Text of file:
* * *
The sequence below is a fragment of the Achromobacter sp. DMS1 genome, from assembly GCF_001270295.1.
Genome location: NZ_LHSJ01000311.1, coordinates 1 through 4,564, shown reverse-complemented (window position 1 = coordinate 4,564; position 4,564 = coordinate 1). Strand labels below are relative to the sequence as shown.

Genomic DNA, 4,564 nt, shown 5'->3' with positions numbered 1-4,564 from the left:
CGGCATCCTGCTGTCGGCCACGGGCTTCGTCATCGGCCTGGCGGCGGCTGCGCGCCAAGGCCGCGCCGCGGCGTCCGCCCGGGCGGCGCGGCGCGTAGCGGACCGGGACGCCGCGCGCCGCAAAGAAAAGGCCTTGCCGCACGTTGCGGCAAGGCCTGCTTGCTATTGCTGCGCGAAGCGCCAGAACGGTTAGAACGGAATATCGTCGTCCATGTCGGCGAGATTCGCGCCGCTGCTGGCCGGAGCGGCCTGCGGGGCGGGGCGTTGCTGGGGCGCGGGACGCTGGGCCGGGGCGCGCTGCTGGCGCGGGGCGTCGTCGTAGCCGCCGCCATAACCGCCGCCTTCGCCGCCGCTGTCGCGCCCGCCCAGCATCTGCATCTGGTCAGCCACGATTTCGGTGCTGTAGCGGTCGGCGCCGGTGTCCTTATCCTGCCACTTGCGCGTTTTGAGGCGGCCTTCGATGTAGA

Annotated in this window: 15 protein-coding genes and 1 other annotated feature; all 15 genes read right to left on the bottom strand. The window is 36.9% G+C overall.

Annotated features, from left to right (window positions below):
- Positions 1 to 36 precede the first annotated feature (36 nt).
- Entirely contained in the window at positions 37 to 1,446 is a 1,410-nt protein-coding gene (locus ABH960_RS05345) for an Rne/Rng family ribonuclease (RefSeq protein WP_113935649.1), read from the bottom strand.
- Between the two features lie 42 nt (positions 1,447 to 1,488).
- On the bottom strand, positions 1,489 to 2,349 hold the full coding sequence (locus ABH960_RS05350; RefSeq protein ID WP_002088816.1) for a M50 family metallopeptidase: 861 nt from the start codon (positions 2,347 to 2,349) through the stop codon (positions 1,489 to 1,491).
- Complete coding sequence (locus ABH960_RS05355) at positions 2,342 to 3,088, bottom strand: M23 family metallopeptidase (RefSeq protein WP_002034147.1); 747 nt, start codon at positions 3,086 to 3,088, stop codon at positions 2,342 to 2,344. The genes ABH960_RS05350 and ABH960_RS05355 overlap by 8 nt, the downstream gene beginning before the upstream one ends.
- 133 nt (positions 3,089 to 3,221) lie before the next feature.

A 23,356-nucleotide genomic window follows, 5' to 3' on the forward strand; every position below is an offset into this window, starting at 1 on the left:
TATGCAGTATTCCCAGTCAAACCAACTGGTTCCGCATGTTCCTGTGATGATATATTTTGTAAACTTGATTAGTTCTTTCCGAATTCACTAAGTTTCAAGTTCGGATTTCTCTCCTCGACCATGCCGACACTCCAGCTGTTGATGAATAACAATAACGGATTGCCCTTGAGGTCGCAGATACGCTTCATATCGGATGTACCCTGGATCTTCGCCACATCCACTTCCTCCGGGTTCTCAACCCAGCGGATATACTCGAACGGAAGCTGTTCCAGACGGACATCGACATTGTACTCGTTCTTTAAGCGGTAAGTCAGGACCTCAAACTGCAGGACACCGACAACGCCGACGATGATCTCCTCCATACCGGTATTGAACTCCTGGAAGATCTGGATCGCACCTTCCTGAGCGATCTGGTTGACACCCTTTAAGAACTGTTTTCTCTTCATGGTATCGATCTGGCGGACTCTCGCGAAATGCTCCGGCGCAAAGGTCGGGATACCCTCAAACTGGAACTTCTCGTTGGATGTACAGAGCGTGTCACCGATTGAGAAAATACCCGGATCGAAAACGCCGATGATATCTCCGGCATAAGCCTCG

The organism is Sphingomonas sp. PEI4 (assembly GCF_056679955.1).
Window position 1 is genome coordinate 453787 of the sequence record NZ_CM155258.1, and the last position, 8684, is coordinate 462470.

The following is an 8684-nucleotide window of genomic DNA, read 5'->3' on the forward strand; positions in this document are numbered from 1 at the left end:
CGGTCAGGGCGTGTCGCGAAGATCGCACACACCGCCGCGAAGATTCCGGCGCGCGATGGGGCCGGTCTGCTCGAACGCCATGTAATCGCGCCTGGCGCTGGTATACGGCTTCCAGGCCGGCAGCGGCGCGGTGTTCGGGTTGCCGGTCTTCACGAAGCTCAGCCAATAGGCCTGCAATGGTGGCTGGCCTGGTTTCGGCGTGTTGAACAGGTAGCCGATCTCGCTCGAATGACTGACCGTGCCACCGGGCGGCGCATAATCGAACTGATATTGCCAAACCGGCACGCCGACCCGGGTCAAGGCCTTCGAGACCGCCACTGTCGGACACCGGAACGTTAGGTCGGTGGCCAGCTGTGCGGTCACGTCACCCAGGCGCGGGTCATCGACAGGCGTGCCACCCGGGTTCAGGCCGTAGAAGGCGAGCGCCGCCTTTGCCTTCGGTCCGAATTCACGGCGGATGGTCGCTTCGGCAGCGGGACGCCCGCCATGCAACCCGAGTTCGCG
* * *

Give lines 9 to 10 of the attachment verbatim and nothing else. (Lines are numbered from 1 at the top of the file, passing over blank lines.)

- Between the two features lie 42 nt (positions 1,447 to 1,488).
- On the bottom strand, positions 1,489 to 2,349 hold the full coding sequence (locus ABH960_RS05350; RefSeq protein ID WP_002088816.1) for a M50 family metallopeptidase: 861 nt from the start codon (positions 2,347 to 2,349) through the stop codon (positions 1,489 to 1,491).